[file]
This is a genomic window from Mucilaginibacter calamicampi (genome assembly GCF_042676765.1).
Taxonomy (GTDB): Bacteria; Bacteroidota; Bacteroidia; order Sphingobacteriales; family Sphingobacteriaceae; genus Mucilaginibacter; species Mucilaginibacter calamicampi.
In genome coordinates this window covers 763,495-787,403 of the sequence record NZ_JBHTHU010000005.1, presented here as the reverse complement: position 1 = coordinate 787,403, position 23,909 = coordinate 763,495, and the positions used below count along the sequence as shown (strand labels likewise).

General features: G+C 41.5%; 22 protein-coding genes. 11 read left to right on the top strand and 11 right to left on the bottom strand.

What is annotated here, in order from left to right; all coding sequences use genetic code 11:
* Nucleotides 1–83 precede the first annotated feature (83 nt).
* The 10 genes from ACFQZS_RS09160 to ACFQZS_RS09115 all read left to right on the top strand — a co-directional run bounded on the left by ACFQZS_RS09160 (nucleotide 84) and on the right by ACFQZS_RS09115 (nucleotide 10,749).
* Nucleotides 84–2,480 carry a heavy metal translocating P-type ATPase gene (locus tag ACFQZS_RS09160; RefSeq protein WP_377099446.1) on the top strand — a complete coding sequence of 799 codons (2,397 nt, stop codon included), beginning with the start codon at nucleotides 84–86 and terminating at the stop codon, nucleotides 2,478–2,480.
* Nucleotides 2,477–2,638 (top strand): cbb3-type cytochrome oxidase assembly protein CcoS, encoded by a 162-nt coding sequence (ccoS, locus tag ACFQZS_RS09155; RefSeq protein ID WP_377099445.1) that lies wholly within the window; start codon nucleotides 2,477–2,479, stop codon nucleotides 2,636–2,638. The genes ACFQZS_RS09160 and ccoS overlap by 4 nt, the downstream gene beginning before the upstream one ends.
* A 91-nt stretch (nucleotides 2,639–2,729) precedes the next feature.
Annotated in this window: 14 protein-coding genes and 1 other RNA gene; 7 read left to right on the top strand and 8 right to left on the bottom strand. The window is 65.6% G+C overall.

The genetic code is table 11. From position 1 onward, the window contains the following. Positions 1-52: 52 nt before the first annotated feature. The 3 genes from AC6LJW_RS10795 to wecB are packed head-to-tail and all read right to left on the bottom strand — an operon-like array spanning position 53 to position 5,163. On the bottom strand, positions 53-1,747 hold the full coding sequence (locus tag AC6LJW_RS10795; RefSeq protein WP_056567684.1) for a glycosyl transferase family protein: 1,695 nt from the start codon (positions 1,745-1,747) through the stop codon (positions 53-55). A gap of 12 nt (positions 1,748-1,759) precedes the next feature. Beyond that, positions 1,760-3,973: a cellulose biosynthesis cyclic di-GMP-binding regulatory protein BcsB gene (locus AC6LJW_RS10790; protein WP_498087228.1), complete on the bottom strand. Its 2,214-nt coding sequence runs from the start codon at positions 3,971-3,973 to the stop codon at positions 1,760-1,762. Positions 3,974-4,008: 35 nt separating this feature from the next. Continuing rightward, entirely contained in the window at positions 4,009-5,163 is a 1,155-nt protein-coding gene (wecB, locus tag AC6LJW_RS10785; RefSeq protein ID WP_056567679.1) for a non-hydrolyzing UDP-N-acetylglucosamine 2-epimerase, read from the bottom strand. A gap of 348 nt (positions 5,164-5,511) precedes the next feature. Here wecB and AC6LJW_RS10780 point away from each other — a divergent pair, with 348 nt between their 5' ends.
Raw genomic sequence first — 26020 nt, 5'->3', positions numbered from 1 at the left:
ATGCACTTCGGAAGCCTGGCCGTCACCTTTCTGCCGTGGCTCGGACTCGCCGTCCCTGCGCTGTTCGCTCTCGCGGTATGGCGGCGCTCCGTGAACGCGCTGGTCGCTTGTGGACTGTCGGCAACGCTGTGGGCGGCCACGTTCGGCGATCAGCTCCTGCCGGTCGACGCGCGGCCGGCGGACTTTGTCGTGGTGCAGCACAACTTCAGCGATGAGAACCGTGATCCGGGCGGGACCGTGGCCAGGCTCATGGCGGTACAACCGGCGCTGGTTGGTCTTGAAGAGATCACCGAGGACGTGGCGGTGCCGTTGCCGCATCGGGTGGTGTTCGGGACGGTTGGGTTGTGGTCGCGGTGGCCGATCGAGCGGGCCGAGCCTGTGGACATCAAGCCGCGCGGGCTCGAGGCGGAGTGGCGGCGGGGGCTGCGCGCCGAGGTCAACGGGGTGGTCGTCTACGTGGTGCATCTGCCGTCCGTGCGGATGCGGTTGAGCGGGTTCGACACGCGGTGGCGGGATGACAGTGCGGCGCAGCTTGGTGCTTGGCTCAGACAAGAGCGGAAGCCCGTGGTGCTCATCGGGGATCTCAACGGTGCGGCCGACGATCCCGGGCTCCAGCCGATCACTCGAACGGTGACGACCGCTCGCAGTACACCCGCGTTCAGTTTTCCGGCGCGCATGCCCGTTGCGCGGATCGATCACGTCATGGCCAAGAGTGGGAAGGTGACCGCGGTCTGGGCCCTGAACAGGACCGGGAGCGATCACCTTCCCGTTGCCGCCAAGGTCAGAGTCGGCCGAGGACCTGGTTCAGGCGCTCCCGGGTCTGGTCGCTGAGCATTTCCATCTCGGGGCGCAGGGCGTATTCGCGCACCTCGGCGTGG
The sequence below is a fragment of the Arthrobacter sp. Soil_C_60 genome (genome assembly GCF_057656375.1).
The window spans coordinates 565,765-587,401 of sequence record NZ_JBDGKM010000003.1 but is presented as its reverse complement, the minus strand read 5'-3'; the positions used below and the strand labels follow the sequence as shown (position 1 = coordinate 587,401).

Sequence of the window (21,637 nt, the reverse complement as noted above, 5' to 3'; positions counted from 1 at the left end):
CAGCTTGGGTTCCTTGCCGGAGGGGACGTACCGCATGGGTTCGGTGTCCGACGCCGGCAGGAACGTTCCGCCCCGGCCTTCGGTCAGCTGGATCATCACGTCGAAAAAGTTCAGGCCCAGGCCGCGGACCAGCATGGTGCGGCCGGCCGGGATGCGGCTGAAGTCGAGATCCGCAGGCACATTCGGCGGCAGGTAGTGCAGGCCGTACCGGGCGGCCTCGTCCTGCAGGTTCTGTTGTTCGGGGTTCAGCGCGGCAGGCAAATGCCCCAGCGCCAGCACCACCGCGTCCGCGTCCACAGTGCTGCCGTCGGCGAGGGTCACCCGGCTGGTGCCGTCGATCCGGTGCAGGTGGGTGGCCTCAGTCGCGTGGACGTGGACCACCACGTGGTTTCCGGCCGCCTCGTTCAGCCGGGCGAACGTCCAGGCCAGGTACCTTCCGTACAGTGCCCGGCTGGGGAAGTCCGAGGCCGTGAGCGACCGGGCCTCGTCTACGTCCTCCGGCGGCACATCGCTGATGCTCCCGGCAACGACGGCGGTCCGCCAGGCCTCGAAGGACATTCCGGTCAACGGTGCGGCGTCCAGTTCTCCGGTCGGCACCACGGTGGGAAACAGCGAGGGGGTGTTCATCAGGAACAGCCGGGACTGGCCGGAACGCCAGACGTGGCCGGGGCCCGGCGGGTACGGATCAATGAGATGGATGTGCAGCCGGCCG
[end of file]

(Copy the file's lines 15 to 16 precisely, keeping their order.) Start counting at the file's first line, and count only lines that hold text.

The sequence below is a fragment of the Arthrobacter sp. Soil_C_60 genome (genome assembly GCF_057656375.1).
The window spans coordinates 565,765-587,401 of sequence record NZ_JBDGKM010000003.1 but is presented as its reverse complement, the minus strand read 5'-3'; the positions used below and the strand labels follow the sequence as shown (position 1 = coordinate 587,401).